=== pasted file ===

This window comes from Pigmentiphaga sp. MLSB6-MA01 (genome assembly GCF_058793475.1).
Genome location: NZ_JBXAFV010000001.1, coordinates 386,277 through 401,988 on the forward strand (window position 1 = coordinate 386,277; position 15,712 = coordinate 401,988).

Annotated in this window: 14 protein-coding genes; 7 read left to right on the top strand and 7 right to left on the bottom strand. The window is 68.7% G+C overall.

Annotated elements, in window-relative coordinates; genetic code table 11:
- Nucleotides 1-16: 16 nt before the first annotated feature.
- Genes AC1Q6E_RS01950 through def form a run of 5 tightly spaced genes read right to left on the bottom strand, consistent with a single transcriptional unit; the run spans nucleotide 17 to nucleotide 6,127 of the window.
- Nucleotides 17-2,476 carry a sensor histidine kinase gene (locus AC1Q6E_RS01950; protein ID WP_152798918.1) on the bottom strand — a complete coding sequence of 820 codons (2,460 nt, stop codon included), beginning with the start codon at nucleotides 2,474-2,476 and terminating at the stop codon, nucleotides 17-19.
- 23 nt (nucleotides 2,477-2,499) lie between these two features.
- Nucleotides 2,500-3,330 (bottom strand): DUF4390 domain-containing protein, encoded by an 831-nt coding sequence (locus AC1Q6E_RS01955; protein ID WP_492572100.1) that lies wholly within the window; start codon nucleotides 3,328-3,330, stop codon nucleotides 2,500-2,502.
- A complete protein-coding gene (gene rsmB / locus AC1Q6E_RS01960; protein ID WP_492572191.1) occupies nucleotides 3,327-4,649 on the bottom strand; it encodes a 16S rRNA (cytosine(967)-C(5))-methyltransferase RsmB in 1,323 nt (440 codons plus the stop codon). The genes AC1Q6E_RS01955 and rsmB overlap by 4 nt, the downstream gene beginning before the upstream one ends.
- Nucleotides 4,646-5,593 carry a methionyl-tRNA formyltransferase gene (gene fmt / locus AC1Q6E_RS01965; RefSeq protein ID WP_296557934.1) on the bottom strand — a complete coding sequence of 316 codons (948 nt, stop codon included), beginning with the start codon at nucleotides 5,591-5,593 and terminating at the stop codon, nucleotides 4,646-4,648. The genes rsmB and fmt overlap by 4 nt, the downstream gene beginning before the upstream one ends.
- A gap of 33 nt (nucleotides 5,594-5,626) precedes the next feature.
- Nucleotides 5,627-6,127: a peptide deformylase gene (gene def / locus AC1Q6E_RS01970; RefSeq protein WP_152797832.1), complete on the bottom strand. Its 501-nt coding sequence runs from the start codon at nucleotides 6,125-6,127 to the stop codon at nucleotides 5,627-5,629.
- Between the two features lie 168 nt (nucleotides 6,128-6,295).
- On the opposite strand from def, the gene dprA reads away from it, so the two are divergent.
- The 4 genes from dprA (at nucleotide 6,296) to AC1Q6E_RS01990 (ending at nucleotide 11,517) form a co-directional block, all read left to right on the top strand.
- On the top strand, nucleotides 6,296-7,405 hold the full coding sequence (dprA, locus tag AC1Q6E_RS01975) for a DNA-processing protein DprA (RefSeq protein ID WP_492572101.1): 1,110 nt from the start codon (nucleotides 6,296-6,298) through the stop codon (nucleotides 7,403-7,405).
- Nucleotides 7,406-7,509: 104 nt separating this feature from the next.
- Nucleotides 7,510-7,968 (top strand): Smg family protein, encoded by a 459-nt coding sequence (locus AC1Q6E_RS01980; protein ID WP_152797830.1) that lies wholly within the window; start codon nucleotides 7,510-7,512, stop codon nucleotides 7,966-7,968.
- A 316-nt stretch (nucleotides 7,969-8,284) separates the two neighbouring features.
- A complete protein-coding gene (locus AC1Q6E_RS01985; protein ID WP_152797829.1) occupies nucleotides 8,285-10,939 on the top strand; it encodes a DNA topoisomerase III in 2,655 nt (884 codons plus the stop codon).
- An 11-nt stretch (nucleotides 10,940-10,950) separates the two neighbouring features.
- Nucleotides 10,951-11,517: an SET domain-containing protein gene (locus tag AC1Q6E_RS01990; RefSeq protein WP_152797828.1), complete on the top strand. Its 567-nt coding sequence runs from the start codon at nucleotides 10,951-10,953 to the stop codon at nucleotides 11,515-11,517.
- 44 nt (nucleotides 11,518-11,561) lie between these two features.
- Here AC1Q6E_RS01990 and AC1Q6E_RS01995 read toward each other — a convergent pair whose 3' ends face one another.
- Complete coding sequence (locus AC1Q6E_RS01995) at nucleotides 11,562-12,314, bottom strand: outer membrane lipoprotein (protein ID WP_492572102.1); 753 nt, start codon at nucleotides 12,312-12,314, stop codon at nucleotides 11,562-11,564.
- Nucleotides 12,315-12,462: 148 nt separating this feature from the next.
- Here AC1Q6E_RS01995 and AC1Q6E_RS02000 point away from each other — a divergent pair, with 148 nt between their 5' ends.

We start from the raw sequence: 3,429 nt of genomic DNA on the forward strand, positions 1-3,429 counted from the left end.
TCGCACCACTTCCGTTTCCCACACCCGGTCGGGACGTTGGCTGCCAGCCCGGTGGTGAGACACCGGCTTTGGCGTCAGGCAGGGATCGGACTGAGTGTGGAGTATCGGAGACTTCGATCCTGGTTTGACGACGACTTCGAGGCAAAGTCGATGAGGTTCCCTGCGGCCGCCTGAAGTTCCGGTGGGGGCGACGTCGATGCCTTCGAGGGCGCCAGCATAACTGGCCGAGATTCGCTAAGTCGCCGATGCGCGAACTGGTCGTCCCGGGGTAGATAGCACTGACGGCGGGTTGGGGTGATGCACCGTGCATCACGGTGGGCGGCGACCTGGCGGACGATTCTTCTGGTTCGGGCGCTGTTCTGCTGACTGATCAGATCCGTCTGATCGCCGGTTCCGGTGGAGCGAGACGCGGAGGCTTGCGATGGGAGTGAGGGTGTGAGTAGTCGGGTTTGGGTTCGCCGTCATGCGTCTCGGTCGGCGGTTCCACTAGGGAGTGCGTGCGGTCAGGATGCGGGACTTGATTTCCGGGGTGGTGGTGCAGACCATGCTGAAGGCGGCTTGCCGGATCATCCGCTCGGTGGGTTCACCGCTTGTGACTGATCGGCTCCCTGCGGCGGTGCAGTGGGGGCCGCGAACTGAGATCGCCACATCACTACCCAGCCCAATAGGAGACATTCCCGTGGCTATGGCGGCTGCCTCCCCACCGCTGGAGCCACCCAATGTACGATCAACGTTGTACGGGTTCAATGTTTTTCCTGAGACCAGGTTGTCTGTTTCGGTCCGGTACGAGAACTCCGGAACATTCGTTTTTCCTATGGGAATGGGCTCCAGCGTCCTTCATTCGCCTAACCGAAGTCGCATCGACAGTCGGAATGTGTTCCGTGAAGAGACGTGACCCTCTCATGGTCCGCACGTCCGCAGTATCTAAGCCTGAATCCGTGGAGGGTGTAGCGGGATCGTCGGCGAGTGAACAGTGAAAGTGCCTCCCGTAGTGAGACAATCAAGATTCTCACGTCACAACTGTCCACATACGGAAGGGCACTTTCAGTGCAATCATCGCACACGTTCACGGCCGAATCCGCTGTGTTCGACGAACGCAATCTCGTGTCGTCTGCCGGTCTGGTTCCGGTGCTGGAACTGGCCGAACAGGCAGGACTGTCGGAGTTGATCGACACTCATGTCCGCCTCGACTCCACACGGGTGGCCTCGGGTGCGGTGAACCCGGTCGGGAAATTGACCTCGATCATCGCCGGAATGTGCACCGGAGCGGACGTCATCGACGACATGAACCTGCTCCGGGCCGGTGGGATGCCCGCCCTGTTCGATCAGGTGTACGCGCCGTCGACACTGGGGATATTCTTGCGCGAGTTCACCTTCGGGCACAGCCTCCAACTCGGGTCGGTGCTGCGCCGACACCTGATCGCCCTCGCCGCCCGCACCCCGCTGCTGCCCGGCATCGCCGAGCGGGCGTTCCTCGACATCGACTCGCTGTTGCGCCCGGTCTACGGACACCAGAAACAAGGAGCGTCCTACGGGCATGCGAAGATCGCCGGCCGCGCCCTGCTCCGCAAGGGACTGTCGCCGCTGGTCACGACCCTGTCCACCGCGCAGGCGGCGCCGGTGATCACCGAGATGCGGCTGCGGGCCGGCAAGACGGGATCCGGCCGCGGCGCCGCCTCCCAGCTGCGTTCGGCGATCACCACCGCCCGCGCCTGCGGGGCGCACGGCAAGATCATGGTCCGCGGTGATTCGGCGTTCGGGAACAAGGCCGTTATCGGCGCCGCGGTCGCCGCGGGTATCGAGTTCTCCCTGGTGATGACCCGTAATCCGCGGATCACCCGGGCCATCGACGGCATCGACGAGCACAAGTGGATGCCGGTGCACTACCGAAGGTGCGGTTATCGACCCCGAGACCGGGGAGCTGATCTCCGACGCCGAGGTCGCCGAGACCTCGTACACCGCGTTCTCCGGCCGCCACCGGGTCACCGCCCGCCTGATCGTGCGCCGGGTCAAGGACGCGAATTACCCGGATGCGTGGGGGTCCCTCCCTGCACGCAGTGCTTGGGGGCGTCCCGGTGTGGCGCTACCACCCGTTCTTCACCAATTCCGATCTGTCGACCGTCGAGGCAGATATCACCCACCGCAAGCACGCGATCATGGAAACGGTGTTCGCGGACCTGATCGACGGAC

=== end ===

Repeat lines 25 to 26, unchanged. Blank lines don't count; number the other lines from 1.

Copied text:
- Here AC1Q6E_RS01990 and AC1Q6E_RS01995 read toward each other — a convergent pair whose 3' ends face one another.
- Complete coding sequence (locus AC1Q6E_RS01995) at nucleotides 11,562-12,314, bottom strand: outer membrane lipoprotein (protein ID WP_492572102.1); 753 nt, start codon at nucleotides 12,312-12,314, stop codon at nucleotides 11,562-11,564.